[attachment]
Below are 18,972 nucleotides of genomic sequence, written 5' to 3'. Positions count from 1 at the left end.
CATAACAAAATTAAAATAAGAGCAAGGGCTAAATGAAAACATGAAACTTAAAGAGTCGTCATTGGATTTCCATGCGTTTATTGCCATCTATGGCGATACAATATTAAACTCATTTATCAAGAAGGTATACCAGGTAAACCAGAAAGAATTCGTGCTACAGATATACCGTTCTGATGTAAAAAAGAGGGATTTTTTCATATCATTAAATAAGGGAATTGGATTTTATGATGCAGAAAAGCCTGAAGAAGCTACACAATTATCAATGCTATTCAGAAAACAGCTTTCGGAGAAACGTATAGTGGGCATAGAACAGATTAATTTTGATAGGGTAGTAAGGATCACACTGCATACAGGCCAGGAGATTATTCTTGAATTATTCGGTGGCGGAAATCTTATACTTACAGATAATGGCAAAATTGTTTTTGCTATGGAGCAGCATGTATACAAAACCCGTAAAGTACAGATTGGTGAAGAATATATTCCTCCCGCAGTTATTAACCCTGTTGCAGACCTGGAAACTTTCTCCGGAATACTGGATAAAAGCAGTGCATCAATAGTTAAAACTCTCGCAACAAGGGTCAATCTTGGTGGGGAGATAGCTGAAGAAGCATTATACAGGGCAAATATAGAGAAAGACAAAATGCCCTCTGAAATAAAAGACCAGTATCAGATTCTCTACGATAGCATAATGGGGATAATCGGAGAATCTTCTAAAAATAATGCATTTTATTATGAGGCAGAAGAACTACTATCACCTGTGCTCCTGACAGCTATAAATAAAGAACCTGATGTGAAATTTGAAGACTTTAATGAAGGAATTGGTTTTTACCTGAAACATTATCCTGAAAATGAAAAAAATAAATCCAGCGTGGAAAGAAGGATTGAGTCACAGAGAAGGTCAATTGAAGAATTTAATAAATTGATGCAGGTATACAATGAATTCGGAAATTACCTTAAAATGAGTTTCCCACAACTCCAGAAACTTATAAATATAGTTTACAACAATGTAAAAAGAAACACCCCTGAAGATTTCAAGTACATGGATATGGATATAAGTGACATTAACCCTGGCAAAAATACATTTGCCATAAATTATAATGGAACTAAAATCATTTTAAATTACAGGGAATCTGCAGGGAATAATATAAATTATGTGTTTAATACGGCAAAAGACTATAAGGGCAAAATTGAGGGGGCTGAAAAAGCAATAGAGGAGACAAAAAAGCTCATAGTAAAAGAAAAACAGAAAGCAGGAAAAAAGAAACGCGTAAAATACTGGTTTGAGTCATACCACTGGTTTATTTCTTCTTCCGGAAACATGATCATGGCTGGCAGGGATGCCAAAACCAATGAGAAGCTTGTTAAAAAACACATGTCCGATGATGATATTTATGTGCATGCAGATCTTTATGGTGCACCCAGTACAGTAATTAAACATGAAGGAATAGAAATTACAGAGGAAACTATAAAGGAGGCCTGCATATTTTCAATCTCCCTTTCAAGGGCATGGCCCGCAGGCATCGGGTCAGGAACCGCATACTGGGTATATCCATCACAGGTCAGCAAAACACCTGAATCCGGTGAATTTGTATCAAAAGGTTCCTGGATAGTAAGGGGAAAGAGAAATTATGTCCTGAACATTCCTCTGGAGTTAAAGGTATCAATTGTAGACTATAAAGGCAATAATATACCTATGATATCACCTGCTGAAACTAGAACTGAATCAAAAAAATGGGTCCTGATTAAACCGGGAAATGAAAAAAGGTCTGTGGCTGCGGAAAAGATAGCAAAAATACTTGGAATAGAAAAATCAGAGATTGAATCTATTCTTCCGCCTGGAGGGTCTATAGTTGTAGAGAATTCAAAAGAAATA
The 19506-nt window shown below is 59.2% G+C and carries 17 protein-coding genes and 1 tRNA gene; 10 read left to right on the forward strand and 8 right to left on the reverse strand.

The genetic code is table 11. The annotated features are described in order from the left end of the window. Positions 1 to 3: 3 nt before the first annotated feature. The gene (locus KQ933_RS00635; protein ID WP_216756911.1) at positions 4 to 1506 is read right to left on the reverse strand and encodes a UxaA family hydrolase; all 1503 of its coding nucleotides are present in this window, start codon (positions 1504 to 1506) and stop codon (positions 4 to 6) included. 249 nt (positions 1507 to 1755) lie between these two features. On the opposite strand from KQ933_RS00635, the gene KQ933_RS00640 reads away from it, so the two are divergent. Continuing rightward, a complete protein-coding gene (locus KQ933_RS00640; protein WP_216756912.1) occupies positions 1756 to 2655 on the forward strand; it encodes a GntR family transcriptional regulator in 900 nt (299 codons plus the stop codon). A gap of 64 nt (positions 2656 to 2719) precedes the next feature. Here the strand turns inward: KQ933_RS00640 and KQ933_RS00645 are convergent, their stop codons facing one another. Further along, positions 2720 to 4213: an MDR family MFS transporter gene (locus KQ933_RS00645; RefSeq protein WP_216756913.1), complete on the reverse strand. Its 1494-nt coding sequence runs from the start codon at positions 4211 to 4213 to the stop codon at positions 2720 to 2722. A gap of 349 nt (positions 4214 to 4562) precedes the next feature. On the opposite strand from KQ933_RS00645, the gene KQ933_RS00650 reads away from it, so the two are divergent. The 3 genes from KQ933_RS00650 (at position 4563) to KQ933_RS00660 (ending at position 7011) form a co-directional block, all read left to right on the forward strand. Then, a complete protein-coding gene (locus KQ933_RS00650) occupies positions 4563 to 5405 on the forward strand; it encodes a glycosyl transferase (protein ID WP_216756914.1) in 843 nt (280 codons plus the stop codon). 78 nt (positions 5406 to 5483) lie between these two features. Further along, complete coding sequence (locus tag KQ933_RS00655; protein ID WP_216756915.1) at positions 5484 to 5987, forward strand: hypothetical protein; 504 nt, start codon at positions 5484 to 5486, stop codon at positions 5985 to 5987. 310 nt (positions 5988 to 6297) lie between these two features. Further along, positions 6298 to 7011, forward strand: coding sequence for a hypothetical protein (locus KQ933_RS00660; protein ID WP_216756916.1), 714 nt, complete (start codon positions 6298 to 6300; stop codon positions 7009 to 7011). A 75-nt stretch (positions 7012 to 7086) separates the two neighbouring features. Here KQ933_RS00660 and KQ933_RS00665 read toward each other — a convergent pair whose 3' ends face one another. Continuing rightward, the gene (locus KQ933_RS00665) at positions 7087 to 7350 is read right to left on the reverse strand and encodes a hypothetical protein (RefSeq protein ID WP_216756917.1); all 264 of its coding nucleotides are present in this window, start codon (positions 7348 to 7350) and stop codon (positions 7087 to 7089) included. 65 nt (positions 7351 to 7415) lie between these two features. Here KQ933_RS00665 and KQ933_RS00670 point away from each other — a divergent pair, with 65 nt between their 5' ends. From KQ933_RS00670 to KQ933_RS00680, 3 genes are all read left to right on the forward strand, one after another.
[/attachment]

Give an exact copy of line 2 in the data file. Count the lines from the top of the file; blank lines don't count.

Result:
CATAACAAAATTAAAATAAGAGCAAGGGCTAAATGAAAACATGAAACTTAAAGAGTCGTCATTGGATTTCCATGCGTTTATTGCCATCTATGGCGATACAATATTAAACTCATTTATCAAGAAGGTATACCAGGTAAACCAGAAAGAATTCGTGCTACAGATATACCGTTCTGATGTAAAAAAGAGGGATTTTTTCATATCATTAAATAAGGGAATTGGATTTTATGATGCAGAAAAGCCTGAAGAAGCTACACAATTATCAATGCTATTCAGAAAACAGCTTTCGGAGAAACGTATAGTGGGCATAGAACAGATTAATTTTGATAGGGTAGTAAGGATCACACTGCATACAGGCCAGGAGATTATTCTTGAATTATTCGGTGGCGGAAATCTTATACTTACAGATAATGGCAAAATTGTTTTTGCTATGGAGCAGCATGTATACAAAACCCGTAAAGTACAGATTGGTGAAGAATATATTCCTCCCGCAGTTATTAACCCTGTTGCAGACCTGGAAACTTTCTCCGGAATACTGGATAAAAGCAGTGCATCAATAGTTAAAACTCTCGCAACAAGGGTCAATCTTGGTGGGGAGATAGCTGAAGAAGCATTATACAGGGCAAATATAGAGAAAGACAAAATGCCCTCTGAAATAAAAGACCAGTATCAGATTCTCTACGATAGCATAATGGGGATAATCGGAGAATCTTCTAAAAATAATGCATTTTATTATGAGGCAGAAGAACTACTATCACCTGTGCTCCTGACAGCTATAAATAAAGAACCTGATGTGAAATTTGAAGACTTTAATGAAGGAATTGGTTTTTACCTGAAACATTATCCTGAAAATGAAAAAAATAAATCCAGCGTGGAAAGAAGGATTGAGTCACAGAGAAGGTCAATTGAAGAATTTAATAAATTGATGCAGGTATACAATGAATTCGGAAATTACCTTAAAATGAGTTTCCCACAACTCCAGAAACTTATAAATATAGTTTACAACAATGTAAAAAGAAACACCCCTGAAGATTTCAAGTACATGGATATGGATATAAGTGACATTAACCCTGGCAAAAATACATTTGCCATAAATTATAATGGAACTAAAATCATTTTAAATTACAGGGAATCTGCAGGGAATAATATAAATTATGTGTTTAATACGGCAAAAGACTATAAGGGCAAAATTGAGGGGGCTGAAAAAGCAATAGAGGAGACAAAAAAGCTCATAGTAAAAGAAAAACAGAAAGCAGGAAAAAAGAAACGCGTAAAATACTGGTTTGAGTCATACCACTGGTTTATTTCTTCTTCCGGAAACATGATCATGGCTGGCAGGGATGCCAAAACCAATGAGAAGCTTGTTAAAAAACACATGTCCGATGATGATATTTATGTGCATGCAGATCTTTATGGTGCACCCAGTACAGTAATTAAACATGAAGGAATAGAAATTACAGAGGAAACTATAAAGGAGGCCTGCATATTTTCAATCTCCCTTTCAAGGGCATGGCCCGCAGGCATCGGGTCAGGAACCGCATACTGGGTATATCCATCACAGGTCAGCAAAACACCTGAATCCGGTGAATTTGTATCAAAAGGTTCCTGGATAGTAAGGGGAAAGAGAAATTATGTCCTGAACATTCCTCTGGAGTTAAAGGTATCAATTGTAGACTATAAAGGCAATAATATACCTATGATATCACCTGCTGAAACTAGAACTGAATCAAAAAAATGGGTCCTGATTAAACCGGGAAATGAAAAAAGGTCTGTGGCTGCGGAAAAGATAGCAAAAATACTTGGAATAGAAAAATCAGAGATTGAATCTATTCTTCCGCCTGGAGGGTCTATAGTTGTAGAGAATTCAAAAGAAATA